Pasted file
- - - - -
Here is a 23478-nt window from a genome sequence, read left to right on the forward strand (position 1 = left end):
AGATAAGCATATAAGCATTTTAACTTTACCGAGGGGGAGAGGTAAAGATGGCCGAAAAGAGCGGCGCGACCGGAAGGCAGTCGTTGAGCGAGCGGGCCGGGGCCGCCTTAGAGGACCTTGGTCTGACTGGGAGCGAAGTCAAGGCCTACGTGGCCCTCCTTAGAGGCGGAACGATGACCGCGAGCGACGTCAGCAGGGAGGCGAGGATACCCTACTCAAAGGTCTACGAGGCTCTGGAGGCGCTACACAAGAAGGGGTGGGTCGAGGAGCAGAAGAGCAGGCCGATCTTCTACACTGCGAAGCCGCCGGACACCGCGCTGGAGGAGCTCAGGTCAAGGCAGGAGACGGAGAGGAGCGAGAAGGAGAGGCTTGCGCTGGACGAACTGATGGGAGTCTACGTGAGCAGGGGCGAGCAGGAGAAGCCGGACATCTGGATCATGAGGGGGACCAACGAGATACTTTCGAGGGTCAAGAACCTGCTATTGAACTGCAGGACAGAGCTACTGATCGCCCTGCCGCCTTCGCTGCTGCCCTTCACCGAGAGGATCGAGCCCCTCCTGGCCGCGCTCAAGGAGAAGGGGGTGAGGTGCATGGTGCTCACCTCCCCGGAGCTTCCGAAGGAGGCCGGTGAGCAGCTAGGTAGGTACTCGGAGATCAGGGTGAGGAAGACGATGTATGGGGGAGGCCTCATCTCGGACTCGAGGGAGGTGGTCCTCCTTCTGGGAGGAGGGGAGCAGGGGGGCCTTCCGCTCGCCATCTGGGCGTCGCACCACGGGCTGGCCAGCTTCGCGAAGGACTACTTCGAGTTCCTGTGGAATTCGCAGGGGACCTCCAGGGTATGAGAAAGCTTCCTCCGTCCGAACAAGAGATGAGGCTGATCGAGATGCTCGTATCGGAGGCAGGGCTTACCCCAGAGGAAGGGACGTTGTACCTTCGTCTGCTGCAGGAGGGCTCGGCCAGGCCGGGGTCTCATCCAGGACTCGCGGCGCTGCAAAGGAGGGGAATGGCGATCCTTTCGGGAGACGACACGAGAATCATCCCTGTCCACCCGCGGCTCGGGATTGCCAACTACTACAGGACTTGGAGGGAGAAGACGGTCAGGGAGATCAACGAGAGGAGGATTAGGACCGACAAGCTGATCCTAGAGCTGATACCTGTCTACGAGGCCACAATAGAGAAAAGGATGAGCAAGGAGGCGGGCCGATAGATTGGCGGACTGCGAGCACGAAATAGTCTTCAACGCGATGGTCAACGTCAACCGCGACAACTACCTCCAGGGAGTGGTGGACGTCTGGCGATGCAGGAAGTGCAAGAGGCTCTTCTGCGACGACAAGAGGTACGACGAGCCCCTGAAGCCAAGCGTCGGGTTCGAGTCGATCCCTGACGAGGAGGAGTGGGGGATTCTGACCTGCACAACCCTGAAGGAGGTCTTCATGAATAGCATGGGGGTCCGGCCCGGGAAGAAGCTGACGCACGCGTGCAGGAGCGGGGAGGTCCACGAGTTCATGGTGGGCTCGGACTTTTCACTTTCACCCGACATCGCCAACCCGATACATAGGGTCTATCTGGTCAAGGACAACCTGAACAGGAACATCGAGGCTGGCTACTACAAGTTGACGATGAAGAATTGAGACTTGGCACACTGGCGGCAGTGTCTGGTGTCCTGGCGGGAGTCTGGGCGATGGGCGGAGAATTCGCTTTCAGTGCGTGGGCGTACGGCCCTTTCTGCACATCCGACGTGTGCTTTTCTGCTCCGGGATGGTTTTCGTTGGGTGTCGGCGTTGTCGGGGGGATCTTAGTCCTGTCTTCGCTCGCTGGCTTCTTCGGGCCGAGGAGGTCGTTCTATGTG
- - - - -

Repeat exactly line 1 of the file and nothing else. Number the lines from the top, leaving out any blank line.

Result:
Here is a 23478-nt window from a genome sequence, read left to right on the forward strand (position 1 = left end):